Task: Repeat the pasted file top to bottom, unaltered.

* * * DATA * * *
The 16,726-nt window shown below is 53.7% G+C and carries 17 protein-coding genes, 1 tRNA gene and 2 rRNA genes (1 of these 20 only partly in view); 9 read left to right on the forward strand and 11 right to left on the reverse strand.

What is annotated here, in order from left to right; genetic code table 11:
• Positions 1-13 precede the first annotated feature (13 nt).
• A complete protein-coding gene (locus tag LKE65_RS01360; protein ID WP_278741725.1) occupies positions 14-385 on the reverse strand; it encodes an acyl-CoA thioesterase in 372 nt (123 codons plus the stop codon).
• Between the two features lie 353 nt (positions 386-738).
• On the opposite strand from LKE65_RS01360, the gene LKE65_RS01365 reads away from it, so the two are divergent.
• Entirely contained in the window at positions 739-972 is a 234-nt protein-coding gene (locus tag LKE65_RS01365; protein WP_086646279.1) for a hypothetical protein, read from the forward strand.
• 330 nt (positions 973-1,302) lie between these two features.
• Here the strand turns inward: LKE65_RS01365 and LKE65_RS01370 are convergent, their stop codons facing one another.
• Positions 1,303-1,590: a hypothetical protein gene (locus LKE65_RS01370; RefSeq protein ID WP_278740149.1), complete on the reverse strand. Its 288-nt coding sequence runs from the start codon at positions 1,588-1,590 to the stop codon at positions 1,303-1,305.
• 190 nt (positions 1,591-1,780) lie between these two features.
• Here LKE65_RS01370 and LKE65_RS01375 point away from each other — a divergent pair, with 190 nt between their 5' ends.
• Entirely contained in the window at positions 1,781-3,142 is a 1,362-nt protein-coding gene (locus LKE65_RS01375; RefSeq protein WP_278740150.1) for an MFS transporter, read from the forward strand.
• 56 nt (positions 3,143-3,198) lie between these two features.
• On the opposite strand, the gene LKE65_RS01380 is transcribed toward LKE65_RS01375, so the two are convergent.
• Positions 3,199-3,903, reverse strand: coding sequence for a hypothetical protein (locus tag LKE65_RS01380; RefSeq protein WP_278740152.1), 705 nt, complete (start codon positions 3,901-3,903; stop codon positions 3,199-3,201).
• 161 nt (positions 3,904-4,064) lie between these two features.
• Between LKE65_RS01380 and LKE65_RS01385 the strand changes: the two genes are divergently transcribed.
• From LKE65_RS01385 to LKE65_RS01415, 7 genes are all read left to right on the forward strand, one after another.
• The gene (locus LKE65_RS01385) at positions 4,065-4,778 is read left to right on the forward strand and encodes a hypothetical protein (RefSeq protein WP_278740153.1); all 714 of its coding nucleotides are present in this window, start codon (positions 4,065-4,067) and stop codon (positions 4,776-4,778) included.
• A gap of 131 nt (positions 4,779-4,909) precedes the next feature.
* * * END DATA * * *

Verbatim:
The 16,726-nt window shown below is 53.7% G+C and carries 17 protein-coding genes, 1 tRNA gene and 2 rRNA genes (1 of these 20 only partly in view); 9 read left to right on the forward strand and 11 right to left on the reverse strand.

What is annotated here, in order from left to right; genetic code table 11:
• Positions 1-13 precede the first annotated feature (13 nt).
• A complete protein-coding gene (locus tag LKE65_RS01360; protein ID WP_278741725.1) occupies positions 14-385 on the reverse strand; it encodes an acyl-CoA thioesterase in 372 nt (123 codons plus the stop codon).
• Between the two features lie 353 nt (positions 386-738).
• On the opposite strand from LKE65_RS01360, the gene LKE65_RS01365 reads away from it, so the two are divergent.
• Entirely contained in the window at positions 739-972 is a 234-nt protein-coding gene (locus tag LKE65_RS01365; protein WP_086646279.1) for a hypothetical protein, read from the forward strand.
• 330 nt (positions 973-1,302) lie between these two features.
• Here the strand turns inward: LKE65_RS01365 and LKE65_RS01370 are convergent, their stop codons facing one another.
• Positions 1,303-1,590: a hypothetical protein gene (locus LKE65_RS01370; RefSeq protein ID WP_278740149.1), complete on the reverse strand. Its 288-nt coding sequence runs from the start codon at positions 1,588-1,590 to the stop codon at positions 1,303-1,305.
• 190 nt (positions 1,591-1,780) lie between these two features.
• Here LKE65_RS01370 and LKE65_RS01375 point away from each other — a divergent pair, with 190 nt between their 5' ends.
• Entirely contained in the window at positions 1,781-3,142 is a 1,362-nt protein-coding gene (locus LKE65_RS01375; RefSeq protein WP_278740150.1) for an MFS transporter, read from the forward strand.
• 56 nt (positions 3,143-3,198) lie between these two features.
• On the opposite strand, the gene LKE65_RS01380 is transcribed toward LKE65_RS01375, so the two are convergent.
• Positions 3,199-3,903, reverse strand: coding sequence for a hypothetical protein (locus tag LKE65_RS01380; RefSeq protein WP_278740152.1), 705 nt, complete (start codon positions 3,901-3,903; stop codon positions 3,199-3,201).
• 161 nt (positions 3,904-4,064) lie between these two features.
• Between LKE65_RS01380 and LKE65_RS01385 the strand changes: the two genes are divergently transcribed.
• From LKE65_RS01385 to LKE65_RS01415, 7 genes are all read left to right on the forward strand, one after another.
• The gene (locus LKE65_RS01385) at positions 4,065-4,778 is read left to right on the forward strand and encodes a hypothetical protein (RefSeq protein WP_278740153.1); all 714 of its coding nucleotides are present in this window, start codon (positions 4,065-4,067) and stop codon (positions 4,776-4,778) included.
• A gap of 131 nt (positions 4,779-4,909) precedes the next feature.